RECONCILIATION is easy to talk about but hard to implement mainly because addressing sensitive issues requires both sides to change attitudes and compromise. This was evident in the recent efforts by the Government to find ways to resolve unfair treatment of people arrested under the Prevention of Terrorism Act (PTA) during and after the war.
Around 200 Tamil prisoners at the main prison in Colombo earlier this month launched a hunger strike demanding their release, which was later joined by prisoners in other jails. The prisoners went on a six-day protest hunger strike demanding swift procedural action including a common amnesty.
The protesting inmates ended the strike following an assurance from President Maithripala Sirisena that action would be in place to grant them some form of relief by 7 November. Subsequent discussions with Tamil political party representatives and Prime Minister Ranil Wickremesinghe reached a compromise where the granting of a common amnesty was ruled out but space was created for providing bail.
As many as 217 Tamil prisoners have been accused of involvement in terrorist activities and held under the draconian PTA and Emergency laws. Tamil political party representatives have put the total numbers of prisoners closer to 300.
Under the new arrangement prisoners with existing cases can seek bail when their cases are taken up for court hearing. Yet this process is in itself time consuming and does not give the accused access to a proper trial. Additional measures such as giving the accused adequate legal counsel, including lawyers and the ability to participate in investigations needs to be done. Many struggle to even communicate with police investigating their cases because of language constraints.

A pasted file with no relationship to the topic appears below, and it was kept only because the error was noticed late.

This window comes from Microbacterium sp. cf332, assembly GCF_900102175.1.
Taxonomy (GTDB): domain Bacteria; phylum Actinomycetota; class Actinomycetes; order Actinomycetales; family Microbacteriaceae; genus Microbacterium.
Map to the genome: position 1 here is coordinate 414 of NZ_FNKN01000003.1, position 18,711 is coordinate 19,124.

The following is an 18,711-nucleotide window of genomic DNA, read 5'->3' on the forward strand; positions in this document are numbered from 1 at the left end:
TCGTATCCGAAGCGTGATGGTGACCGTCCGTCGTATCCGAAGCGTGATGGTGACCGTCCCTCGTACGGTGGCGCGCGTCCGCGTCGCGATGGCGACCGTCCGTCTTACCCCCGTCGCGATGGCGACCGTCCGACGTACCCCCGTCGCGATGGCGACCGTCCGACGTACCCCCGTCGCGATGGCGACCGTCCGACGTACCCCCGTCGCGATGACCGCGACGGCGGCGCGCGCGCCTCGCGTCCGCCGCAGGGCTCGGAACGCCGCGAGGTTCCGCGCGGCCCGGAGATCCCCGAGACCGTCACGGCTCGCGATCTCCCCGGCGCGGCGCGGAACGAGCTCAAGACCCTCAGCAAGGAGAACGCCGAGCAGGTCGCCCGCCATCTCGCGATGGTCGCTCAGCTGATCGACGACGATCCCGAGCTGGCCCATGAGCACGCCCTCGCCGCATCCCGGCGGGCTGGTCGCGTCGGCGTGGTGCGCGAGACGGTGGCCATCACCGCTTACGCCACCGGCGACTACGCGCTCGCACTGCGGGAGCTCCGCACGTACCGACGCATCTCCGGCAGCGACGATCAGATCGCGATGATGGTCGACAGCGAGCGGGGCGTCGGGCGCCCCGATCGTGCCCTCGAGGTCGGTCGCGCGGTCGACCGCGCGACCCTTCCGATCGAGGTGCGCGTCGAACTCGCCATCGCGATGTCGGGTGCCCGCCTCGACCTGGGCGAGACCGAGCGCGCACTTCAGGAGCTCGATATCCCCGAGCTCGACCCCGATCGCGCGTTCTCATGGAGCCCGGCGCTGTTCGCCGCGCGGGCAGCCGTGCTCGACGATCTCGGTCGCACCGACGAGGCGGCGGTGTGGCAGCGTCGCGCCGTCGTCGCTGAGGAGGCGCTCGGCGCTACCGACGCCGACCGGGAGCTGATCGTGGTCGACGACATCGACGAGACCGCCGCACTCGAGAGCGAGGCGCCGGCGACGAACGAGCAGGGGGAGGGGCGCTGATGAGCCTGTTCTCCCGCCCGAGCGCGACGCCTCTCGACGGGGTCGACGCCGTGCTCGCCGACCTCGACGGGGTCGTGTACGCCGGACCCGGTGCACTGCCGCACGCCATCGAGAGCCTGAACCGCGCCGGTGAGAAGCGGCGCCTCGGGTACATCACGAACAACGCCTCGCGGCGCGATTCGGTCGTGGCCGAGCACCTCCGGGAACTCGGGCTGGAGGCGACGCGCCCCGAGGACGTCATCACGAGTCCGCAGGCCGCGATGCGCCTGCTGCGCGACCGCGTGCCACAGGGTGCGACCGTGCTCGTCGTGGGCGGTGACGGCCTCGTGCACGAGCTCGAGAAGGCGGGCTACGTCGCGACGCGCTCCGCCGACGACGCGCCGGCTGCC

A study done in 2015 by Centre for Policy Alternatives (CPA) into 181 people detained under the PTA and Emergency Regulations show serious issues of arbitrary arrest, prolonged detention without charges, long drawn out court cases, multiple cases against one suspect, inhumane detention conditions, torture, forced confessions, long years to release those who are innocent and post-release harassment and restrictions, including re-arrests.
Many of the detainees have spent most of their youth behind bars, and their mental and physical wellbeing has been severely affected due to long term detention, and in the case of many, also as a result of rigorous interrogation and torture, the study found. There have been many cases too of forced/coerced confessions where the detainee had not even known he was signing a confession as he could not understand the language it was written in, which was Sinhala in most cases.
Among the shocking results was one prisoner, who has spent 19 years in remand without conclusion of his case, another has a 17-year case still ongoing in High Court, in one instance it took officials 15 years to file charges, 400-500 court hearings without conclusion of a case in some instances and one individual was found to have 15 cases against them.
All these findings show the need for a multi-faceted approach to dealing with PTA prisoners including having a separate mechanism to fast track cases. Given the continued existence of the PTA and about 21 people reported as arrested under the draconian law in 2015 it becomes ever more important to find sustainable ways to reduce the law creating victims.